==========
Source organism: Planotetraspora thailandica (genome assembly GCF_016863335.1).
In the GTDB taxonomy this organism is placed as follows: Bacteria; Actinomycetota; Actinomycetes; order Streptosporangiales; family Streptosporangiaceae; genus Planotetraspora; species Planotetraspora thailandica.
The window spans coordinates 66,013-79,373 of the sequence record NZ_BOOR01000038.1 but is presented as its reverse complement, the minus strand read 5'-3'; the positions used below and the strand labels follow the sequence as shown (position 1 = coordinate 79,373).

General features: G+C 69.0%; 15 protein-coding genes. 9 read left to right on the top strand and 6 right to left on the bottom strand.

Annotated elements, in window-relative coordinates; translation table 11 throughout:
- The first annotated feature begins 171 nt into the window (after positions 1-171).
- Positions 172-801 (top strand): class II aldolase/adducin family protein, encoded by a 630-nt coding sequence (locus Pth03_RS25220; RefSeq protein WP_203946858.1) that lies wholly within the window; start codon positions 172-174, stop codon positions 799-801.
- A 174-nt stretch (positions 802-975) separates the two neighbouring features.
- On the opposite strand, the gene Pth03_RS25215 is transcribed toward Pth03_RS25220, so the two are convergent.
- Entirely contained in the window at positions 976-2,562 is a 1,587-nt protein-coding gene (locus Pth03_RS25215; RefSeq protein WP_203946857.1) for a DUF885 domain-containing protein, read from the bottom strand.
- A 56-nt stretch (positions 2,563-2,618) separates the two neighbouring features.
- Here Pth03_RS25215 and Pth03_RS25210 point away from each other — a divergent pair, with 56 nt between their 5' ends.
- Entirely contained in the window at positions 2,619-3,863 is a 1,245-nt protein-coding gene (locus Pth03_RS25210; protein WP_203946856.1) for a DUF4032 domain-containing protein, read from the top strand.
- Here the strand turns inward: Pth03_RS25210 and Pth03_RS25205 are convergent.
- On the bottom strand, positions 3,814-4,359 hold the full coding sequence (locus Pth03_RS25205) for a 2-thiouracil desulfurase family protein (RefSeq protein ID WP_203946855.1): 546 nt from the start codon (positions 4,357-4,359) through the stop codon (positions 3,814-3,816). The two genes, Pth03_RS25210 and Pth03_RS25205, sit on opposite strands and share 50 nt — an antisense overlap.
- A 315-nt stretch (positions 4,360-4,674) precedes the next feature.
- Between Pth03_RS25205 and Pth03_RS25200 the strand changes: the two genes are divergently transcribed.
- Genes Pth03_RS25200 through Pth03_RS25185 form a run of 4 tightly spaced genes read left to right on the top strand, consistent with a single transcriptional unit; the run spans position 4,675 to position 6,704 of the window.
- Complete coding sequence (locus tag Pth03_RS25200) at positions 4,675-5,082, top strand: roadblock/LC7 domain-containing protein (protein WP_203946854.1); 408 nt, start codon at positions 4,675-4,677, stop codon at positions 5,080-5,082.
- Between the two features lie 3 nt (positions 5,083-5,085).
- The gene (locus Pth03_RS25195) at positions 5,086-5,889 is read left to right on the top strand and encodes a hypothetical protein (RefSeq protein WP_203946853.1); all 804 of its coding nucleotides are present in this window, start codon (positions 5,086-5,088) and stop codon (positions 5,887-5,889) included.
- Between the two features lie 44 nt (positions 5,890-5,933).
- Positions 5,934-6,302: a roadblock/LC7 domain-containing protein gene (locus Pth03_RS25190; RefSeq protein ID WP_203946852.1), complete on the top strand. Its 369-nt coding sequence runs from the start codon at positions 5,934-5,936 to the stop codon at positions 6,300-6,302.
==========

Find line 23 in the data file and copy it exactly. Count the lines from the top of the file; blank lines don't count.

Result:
- Positions 5,934-6,302: a roadblock/LC7 domain-containing protein gene (locus Pth03_RS25190; RefSeq protein ID WP_203946852.1), complete on the top strand. Its 369-nt coding sequence runs from the start codon at positions 5,934-5,936 to the stop codon at positions 6,300-6,302.